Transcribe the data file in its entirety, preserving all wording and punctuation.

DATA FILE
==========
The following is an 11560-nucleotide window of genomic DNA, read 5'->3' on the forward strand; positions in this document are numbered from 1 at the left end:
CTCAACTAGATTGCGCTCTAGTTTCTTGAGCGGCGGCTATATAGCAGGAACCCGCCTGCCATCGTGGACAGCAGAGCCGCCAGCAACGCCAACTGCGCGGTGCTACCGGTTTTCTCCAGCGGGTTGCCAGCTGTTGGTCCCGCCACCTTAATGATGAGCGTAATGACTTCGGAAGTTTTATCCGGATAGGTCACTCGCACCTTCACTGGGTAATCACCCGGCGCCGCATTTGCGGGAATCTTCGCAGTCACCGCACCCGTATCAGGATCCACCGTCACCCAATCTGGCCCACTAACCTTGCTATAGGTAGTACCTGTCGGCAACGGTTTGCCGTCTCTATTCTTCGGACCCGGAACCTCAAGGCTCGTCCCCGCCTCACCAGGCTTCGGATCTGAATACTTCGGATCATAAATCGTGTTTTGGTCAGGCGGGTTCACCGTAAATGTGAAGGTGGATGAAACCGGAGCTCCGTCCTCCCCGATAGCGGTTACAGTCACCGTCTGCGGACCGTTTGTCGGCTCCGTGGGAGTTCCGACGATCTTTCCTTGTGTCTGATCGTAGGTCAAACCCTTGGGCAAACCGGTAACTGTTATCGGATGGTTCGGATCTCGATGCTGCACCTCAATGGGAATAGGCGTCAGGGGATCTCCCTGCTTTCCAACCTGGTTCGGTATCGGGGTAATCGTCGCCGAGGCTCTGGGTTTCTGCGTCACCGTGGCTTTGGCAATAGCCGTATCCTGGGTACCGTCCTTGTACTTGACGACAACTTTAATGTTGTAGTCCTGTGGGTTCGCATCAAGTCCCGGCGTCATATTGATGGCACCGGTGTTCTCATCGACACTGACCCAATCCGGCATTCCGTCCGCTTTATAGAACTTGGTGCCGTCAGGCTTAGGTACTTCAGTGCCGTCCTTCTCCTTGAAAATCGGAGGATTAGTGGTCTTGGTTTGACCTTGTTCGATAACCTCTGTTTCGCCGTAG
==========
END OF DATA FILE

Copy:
The following is an 11560-nucleotide window of genomic DNA, read 5'->3' on the forward strand; positions in this document are numbered from 1 at the left end:
CTCAACTAGATTGCGCTCTAGTTTCTTGAGCGGCGGCTATATAGCAGGAACCCGCCTGCCATCGTGGACAGCAGAGCCGCCAGCAACGCCAACTGCGCGGTGCTACCGGTTTTCTCCAGCGGGTTGCCAGCTGTTGGTCCCGCCACCTTAATGATGAGCGTAATGACTTCGGAAGTTTTATCCGGATAGGTCACTCGCACCTTCACTGGGTAATCACCCGGCGCCGCATTTGCGGGAATCTTCGCAGTCACCGCACCCGTATCAGGATCCACCGTCACCCAATCTGGCCCACTAACCTTGCTATAGGTAGTACCTGTCGGCAACGGTTTGCCGTCTCTATTCTTCGGACCCGGAACCTCAAGGCTCGTCCCCGCCTCACCAGGCTTCGGATCTGAATACTTCGGATCATAAATCGTGTTTTGGTCAGGCGGGTTCACCGTAAATGTGAAGGTGGATGAAACCGGAGCTCCGTCCTCCCCGATAGCGGTTACAGTCACCGTCTGCGGACCGTTTGTCGGCTCCGTGGGAGTTCCGACGATCTTTCCTTGTGTCTGATCGTAGGTCAAACCCTTGGGCAAACCGGTAACTGTTATCGGATGGTTCGGATCTCGATGCTGCACCTCAATGGGAATAGGCGTCAGGGGATCTCCCTGCTTTCCAACCTGGTTCGGTATCGGGGTAATCGTCGCCGAGGCTCTGGGTTTCTGCGTCACCGTGGCTTTGGCAATAGCCGTATCCTGGGTACCGTCCTTGTACTTGACGACAACTTTAATGTTGTAGTCCTGTGGGTTCGCATCAAGTCCCGGCGTCATATTGATGGCACCGGTGTTCTCATCGACACTGACCCAATCCGGCATTCCGTCCGCTTTATAGAACTTGGTGCCGTCAGGCTTAGGTACTTCAGTGCCGTCCTTCTCCTTGAAAATCGGAGGATTAGTGGTCTTGGTTTGACCTTGTTCGATAACCTCTGTTTCGCCGTAG